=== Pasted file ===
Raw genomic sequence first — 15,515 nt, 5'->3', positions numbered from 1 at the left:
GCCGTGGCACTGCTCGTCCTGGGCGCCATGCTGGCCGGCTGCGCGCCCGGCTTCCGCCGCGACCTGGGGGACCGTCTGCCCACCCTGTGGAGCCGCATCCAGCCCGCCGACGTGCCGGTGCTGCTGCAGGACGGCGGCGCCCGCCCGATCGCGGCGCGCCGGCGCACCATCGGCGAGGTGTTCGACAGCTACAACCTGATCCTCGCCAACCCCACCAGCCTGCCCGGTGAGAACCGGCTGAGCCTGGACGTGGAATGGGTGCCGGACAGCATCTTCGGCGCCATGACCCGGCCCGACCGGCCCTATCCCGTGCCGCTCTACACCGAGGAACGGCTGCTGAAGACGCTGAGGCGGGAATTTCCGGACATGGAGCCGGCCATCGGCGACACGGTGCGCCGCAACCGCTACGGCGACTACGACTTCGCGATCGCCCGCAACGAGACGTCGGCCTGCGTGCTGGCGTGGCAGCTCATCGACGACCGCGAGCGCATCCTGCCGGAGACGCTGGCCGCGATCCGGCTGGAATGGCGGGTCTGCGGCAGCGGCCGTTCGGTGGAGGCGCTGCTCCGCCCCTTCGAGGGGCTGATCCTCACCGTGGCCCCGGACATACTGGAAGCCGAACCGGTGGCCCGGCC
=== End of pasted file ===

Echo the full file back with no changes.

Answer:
Raw genomic sequence first — 15,515 nt, 5'->3', positions numbered from 1 at the left:
GCCGTGGCACTGCTCGTCCTGGGCGCCATGCTGGCCGGCTGCGCGCCCGGCTTCCGCCGCGACCTGGGGGACCGTCTGCCCACCCTGTGGAGCCGCATCCAGCCCGCCGACGTGCCGGTGCTGCTGCAGGACGGCGGCGCCCGCCCGATCGCGGCGCGCCGGCGCACCATCGGCGAGGTGTTCGACAGCTACAACCTGATCCTCGCCAACCCCACCAGCCTGCCCGGTGAGAACCGGCTGAGCCTGGACGTGGAATGGGTGCCGGACAGCATCTTCGGCGCCATGACCCGGCCCGACCGGCCCTATCCCGTGCCGCTCTACACCGAGGAACGGCTGCTGAAGACGCTGAGGCGGGAATTTCCGGACATGGAGCCGGCCATCGGCGACACGGTGCGCCGCAACCGCTACGGCGACTACGACTTCGCGATCGCCCGCAACGAGACGTCGGCCTGCGTGCTGGCGTGGCAGCTCATCGACGACCGCGAGCGCATCCTGCCGGAGACGCTGGCCGCGATCCGGCTGGAATGGCGGGTCTGCGGCAGCGGCCGTTCGGTGGAGGCGCTGCTCCGCCCCTTCGAGGGGCTGATCCTCACCGTGGCCCCGGACATACTGGAAGCCGAACCGGTGGCCCGGCC